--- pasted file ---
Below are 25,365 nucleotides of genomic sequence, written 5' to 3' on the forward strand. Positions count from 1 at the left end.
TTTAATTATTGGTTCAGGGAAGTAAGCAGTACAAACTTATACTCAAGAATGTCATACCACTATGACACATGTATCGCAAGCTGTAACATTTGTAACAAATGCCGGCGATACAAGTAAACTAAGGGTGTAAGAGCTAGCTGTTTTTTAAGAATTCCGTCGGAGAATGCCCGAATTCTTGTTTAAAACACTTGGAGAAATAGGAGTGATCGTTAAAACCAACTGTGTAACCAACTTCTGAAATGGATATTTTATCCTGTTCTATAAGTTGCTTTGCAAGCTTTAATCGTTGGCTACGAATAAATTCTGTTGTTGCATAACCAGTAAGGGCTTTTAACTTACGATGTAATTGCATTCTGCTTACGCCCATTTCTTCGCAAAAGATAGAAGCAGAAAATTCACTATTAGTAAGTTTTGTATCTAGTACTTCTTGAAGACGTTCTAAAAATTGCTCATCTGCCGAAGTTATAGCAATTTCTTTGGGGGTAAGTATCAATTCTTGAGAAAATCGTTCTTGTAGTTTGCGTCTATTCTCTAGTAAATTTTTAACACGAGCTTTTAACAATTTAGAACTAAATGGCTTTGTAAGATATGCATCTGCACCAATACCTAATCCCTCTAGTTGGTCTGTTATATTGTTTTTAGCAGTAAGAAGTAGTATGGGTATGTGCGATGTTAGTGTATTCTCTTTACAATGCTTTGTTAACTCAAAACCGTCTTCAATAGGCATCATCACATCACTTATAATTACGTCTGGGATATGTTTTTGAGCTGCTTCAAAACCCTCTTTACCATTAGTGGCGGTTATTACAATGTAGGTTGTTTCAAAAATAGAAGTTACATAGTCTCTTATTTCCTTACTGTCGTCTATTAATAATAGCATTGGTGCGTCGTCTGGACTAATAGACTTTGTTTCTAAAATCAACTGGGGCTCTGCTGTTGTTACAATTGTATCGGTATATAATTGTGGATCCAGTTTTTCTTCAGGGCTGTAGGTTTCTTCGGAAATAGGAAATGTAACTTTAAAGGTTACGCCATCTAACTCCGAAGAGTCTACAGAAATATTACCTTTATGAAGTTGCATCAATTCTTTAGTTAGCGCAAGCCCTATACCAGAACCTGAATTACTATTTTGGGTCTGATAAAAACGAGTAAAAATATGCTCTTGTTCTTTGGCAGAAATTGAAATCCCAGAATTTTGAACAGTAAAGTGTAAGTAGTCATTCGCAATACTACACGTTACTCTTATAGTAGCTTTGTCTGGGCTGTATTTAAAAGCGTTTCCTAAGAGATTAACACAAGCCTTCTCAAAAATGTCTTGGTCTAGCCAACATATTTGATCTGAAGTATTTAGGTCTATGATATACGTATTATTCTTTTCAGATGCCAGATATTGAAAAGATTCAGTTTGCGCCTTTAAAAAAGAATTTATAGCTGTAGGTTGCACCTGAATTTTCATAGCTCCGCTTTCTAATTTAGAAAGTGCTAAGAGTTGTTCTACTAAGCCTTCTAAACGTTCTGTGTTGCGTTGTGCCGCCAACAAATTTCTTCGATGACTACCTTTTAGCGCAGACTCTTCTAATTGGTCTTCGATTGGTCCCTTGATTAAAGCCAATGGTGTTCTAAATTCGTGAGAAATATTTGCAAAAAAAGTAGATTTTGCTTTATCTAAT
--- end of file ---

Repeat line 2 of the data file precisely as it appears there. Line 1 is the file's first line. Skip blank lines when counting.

TTTAATTATTGGTTCAGGGAAGTAAGCAGTACAAACTTATACTCAAGAATGTCATACCACTATGACACATGTATCGCAAGCTGTAACATTTGTAACAAATGCCGGCGATACAAGTAAACTAAGGGTGTAAGAGCTAGCTGTTTTTTAAGAATTCCGTCGGAGAATGCCCGAATTCTTGTTTAAAACACTTGGAGAAATAGGAGTGATCGTTAAAACCAACTGTGTAACCAACTTCTGAAATGGATATTTTATCCTGTTCTATAAGTTGCTTTGCAAGCTTTAATCGTTGGCTACGAATAAATTCTGTTGTTGCATAACCAGTAAGGGCTTTTAACTTACGATGTAATTGCATTCTGCTTACGCCCATTTCTTCGCAAAAGATAGAAGCAGAAAATTCACTATTAGTAAGTTTTGTATCTAGTACTTCTTGAAGACGTTCTAAAAATTGCTCATCTGCCGAAGTTATAGCAATTTCTTTGGGGGTAAGTATCAATTCTTGAGAAAATCGTTCTTGTAGTTTGCGTCTATTCTCTAGTAAATTTTTAACACGAGCTTTTAACAATTTAGAACTAAATGGCTTTGTAAGATATGCATCTGCACCAATACCTAATCCCTCTAGTTGGTCTGTTATATTGTTTTTAGCAGTAAGAAGTAGTATGGGTATGTGCGATGTTAGTGTATTCTCTTTACAATGCTTTGTTAACTCAAAACCGTCTTCAATAGGCATCATCACATCACTTATAATTACGTCTGGGATATGTTTTTGAGCTGCTTCAAAACCCTCTTTACCATTAGTGGCGGTTATTACAATGTAGGTTGTTTCAAAAATAGAAGTTACATAGTCTCTTATTTCCTTACTGTCGTCTATTAATAATAGCATTGGTGCGTCGTCTGGACTAATAGACTTTGTTTCTAAAATCAACTGGGGCTCTGCTGTTGTTACAATTGTATCGGTATATAATTGTGGATCCAGTTTTTCTTCAGGGCTGTAGGTTTCTTCGGAAATAGGAAATGTAACTTTAAAGGTTACGCCATCTAACTCCGAAGAGTCTACAGAAATATTACCTTTATGAAGTTGCATCAATTCTTTAGTTAGCGCAAGCCCTATACCAGAACCTGAATTACTATTTTGGGTCTGATAAAAACGAGTAAAAATATGCTCTTGTTCTTTGGCAGAAATTGAAATCCCAGAATTTTGAACAGTAAAGTGTAAGTAGTCATTCGCAATACTACACGTTACTCTTATAGTAGCTTTGTCTGGGCTGTATTTAAAAGCGTTTCCTAAGAGATTAACACAAGCCTTCTCAAAAATGTCTTGGTCTAGCCAACATATTTGATCTGAAGTATTTAGGTCTATGATATACGTATTATTCTTTTCAGATGCCAGATATTGAAAAGATTCAGTTTGCGCCTTTAAAAAAGAATTTATAGCTGTAGGTTGCACCTGAATTTTCATAGCTCCGCTTTCTAATTTAGAAAGTGCTAAGAGTTGTTCTACTAAGCCTTCTAAACGTTCTGTGTTGCGTTGTGCCGCCAACAAATTTCTTCGATGACTACCTTTTAGCGCAGACTCTTCTAATTGGTCTTCGATTGGTCCCTTGATTAAAGCCAATGGTGTTCTAAATTCGTGAGAAATATTTGCAAAAAAAGTAGATTTTGCTTTATCTAAT